It used to be that if you wanted to make a difference, you had to join a nonprofit organization. But if you wanted to make money, you launched a business instead. These days most nonprofits are being run like start-ups, traditional companies are built around a social mission, and one of the best ways you can help others is actually through Marketing.
Marketing doesn’t have to be just about promoting your product, service, or brand. You can also use marketing to help others in need. And you don’t have to wait until your business has grown big to start giving back. You just need to use Cause Marketing to make a difference.
Cause marketing is a joint marketing effort between a business and a nonprofit organization for mutual benefit. The term is sometimes used more broadly to refer to any type of marketing effort for social and other charitable causes, including in-house marketing efforts by nonprofit organizations. Cause marketing differs from philanthropy, as philanthropy usually involves a specific tax-deductible donation.
One of the first cause marketing campaigns was actually launched in 1976 through a partnership between the Marriot Corporation and the March of Dimes. Marriott’s objective was to generate cost-effective public relations and media coverage for the opening of their family entertainment center, Marriott’s Great America in Santa Clara, CA. The March of Dimes’ objective was to increase fundraising while motivating the collection of pledges by the program’s deadline. The promotion was conducted simultaneously in 67 cities throughout the Western United States. It exceeded all goals to become the most successful promotion in the history of Chapters West of the March of Dimes, while providing hundreds of thousands of dollars in free publicity and stimulating the record-breaking opening of the Marriott entertainment complex.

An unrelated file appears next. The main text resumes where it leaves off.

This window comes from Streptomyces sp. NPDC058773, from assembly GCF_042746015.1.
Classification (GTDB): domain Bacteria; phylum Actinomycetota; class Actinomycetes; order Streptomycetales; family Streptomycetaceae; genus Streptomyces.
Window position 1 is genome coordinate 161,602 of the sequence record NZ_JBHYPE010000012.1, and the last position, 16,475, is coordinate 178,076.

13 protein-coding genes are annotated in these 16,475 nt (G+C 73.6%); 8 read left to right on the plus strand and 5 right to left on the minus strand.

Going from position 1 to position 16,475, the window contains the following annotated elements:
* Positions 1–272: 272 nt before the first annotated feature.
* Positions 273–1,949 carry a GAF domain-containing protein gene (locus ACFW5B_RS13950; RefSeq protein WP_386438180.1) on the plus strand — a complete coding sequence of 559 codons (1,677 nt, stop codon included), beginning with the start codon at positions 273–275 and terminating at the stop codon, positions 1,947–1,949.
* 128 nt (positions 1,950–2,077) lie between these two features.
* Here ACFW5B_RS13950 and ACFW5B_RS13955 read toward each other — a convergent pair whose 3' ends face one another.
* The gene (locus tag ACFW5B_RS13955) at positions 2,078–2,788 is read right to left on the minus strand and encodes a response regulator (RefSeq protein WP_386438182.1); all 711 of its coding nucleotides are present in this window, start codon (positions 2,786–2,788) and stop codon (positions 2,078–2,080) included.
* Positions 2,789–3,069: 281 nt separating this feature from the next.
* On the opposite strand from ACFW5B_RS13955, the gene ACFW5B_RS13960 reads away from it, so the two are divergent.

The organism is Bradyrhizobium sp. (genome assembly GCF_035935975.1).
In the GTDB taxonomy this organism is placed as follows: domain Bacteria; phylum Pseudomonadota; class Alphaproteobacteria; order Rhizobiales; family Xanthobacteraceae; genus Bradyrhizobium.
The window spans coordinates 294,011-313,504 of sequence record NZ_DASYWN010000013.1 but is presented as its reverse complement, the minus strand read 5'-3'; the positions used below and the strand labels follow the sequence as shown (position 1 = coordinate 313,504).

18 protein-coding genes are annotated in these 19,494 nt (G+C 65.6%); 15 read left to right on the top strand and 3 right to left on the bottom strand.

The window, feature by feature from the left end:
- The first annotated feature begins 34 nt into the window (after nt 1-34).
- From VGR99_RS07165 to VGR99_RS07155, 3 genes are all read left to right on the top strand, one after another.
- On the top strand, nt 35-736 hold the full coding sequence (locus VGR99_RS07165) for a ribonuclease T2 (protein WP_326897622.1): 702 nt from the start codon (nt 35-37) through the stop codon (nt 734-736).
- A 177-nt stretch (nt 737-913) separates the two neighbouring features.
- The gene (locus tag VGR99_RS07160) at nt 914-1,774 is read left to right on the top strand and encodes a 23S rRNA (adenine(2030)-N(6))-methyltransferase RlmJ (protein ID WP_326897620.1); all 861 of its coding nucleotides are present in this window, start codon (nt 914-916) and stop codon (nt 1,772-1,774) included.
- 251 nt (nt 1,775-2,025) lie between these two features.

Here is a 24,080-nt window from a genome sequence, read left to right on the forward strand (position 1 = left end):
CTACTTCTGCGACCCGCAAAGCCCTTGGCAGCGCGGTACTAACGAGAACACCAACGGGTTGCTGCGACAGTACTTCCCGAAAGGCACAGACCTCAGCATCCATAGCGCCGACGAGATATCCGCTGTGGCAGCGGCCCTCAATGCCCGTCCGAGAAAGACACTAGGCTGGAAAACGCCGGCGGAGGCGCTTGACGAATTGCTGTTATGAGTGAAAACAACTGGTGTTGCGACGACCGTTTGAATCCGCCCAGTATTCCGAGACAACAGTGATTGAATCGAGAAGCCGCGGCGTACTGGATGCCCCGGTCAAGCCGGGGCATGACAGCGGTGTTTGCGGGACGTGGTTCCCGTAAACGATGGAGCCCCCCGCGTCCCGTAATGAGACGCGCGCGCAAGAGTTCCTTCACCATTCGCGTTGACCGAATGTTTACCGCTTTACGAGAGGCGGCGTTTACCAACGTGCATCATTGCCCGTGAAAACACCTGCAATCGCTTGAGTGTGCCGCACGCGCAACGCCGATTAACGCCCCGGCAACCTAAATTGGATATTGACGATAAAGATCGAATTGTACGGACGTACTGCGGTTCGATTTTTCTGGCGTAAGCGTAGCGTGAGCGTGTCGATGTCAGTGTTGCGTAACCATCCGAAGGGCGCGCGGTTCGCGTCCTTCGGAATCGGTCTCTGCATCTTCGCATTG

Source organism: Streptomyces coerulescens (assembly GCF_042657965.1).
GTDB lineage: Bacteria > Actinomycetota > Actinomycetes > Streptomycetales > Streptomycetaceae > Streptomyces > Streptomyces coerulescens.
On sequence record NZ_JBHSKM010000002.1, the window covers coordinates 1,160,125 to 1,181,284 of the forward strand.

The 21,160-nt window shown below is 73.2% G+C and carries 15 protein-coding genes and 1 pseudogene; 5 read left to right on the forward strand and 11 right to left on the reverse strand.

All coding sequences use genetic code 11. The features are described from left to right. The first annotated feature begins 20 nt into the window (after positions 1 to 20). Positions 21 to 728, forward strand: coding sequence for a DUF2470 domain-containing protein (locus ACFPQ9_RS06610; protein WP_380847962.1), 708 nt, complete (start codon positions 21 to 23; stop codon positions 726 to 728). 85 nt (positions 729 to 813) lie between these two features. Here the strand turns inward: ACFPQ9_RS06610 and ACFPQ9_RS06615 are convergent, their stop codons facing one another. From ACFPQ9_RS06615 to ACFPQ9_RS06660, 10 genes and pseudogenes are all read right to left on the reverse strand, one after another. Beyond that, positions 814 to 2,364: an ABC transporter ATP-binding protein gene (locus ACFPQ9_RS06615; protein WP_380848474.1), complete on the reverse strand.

But you don’t have to be a large company like the Marriott to launch a successful cause-related marketing campaign. You just have to demonstrate a synergy between you and your nonprofit partner, with an organic integration between your message and what they do. Your audience needs to know that you are serious and committed to the cause, and the connectedness must be apparent and make sense to your customer. In other words, don’t be a phony.
You can start by partnering with a local charity to work on a small campaign. Or if you’re serious about a larger cause, contact the development department at the charity you are considering, and share information on your platform, target audience and level of visibility. Make sure that the charity organization can provide you with solid stats on your ROI. Finally, research your local laws regarding cause marketing, and meet with your accountant to discuss your campaign. Although your campaign is ultimately for a good cause, you should treat it with due diligence, like any other business venture.